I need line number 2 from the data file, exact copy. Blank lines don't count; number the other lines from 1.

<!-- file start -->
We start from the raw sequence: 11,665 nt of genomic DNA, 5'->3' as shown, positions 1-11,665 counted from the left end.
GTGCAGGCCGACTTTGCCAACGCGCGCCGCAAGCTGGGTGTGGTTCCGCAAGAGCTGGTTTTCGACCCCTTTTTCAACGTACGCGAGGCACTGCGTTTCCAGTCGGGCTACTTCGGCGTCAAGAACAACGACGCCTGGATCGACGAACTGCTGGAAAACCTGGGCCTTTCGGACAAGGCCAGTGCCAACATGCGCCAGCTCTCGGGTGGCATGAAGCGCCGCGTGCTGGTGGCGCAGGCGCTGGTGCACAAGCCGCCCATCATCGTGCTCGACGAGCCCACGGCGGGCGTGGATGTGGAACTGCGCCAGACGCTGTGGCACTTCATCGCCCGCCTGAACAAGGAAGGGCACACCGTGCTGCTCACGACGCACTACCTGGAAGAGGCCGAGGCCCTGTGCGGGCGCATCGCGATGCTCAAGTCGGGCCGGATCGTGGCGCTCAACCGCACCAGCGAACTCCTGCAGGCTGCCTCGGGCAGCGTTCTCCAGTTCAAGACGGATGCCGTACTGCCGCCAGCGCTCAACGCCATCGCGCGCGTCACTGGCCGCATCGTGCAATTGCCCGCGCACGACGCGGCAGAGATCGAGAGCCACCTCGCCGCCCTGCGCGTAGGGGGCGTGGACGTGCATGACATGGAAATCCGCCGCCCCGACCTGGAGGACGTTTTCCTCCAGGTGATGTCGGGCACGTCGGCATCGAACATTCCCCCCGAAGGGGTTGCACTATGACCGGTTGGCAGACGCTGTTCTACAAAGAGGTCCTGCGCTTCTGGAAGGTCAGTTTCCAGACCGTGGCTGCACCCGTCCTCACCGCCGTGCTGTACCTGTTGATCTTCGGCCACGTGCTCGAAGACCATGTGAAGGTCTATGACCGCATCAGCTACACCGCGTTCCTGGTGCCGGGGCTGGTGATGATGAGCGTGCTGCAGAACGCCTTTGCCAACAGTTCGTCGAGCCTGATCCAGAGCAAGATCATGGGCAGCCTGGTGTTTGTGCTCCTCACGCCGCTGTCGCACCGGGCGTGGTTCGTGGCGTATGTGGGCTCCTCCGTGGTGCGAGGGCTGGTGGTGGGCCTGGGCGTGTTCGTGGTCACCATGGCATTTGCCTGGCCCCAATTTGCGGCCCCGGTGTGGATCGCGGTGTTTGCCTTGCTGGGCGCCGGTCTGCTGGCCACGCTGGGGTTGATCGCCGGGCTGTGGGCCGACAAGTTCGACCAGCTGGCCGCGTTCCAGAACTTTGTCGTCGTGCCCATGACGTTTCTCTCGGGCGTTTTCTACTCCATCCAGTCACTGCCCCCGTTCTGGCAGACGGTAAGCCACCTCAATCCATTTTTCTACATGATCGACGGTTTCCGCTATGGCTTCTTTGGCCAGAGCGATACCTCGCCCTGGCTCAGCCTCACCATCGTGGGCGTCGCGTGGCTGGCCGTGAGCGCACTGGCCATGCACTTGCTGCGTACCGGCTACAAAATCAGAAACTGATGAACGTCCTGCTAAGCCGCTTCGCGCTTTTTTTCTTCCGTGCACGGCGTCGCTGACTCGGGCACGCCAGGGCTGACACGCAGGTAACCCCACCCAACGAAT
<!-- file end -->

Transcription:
GTGCAGGCCGACTTTGCCAACGCGCGCCGCAAGCTGGGTGTGGTTCCGCAAGAGCTGGTTTTCGACCCCTTTTTCAACGTACGCGAGGCACTGCGTTTCCAGTCGGGCTACTTCGGCGTCAAGAACAACGACGCCTGGATCGACGAACTGCTGGAAAACCTGGGCCTTTCGGACAAGGCCAGTGCCAACATGCGCCAGCTCTCGGGTGGCATGAAGCGCCGCGTGCTGGTGGCGCAGGCGCTGGTGCACAAGCCGCCCATCATCGTGCTCGACGAGCCCACGGCGGGCGTGGATGTGGAACTGCGCCAGACGCTGTGGCACTTCATCGCCCGCCTGAACAAGGAAGGGCACACCGTGCTGCTCACGACGCACTACCTGGAAGAGGCCGAGGCCCTGTGCGGGCGCATCGCGATGCTCAAGTCGGGCCGGATCGTGGCGCTCAACCGCACCAGCGAACTCCTGCAGGCTGCCTCGGGCAGCGTTCTCCAGTTCAAGACGGATGCCGTACTGCCGCCAGCGCTCAACGCCATCGCGCGCGTCACTGGCCGCATCGTGCAATTGCCCGCGCACGACGCGGCAGAGATCGAGAGCCACCTCGCCGCCCTGCGCGTAGGGGGCGTGGACGTGCATGACATGGAAATCCGCCGCCCCGACCTGGAGGACGTTTTCCTCCAGGTGATGTCGGGCACGTCGGCATCGAACATTCCCCCCGAAGGGGTTGCACTATGACCGGTTGGCAGACGCTGTTCTACAAAGAGGTCCTGCGCTTCTGGAAGGTCAGTTTCCAGACCGTGGCTGCACCCGTCCTCACCGCCGTGCTGTACCTGTTGATCTTCGGCCACGTGCTCGAAGACCATGTGAAGGTCTATGACCGCATCAGCTACACCGCGTTCCTGGTGCCGGGGCTGGTGATGATGAGCGTGCTGCAGAACGCCTTTGCCAACAGTTCGTCGAGCCTGATCCAGAGCAAGATCATGGGCAGCCTGGTGTTTGTGCTCCTCACGCCGCTGTCGCACCGGGCGTGGTTCGTGGCGTATGTGGGCTCCTCCGTGGTGCGAGGGCTGGTGGTGGGCCTGGGCGTGTTCGTGGTCACCATGGCATTTGCCTGGCCCCAATTTGCGGCCCCGGTGTGGATCGCGGTGTTTGCCTTGCTGGGCGCCGGTCTGCTGGCCACGCTGGGGTTGATCGCCGGGCTGTGGGCCGACAAGTTCGACCAGCTGGCCGCGTTCCAGAACTTTGTCGTCGTGCCCATGACGTTTCTCTCGGGCGTTTTCTACTCCATCCAGTCACTGCCCCCGTTCTGGCAGACGGTAAGCCACCTCAATCCATTTTTCTACATGATCGACGGTTTCCGCTATGGCTTCTTTGGCCAGAGCGATACCTCGCCCTGGCTCAGCCTCACCATCGTGGGCGTCGCGTGGCTGGCCGTGAGCGCACTGGCCATGCACTTGCTGCGTACCGGCTACAAAATCAGAAACTGATGAACGTCCTGCTAAGCCGCTTCGCGCTTTTTTTCTTCCGTGCACGGCGTCGCTGACTCGGGCACGCCAGGGCTGACACGCAGGTAACCCCACCCAACGAAT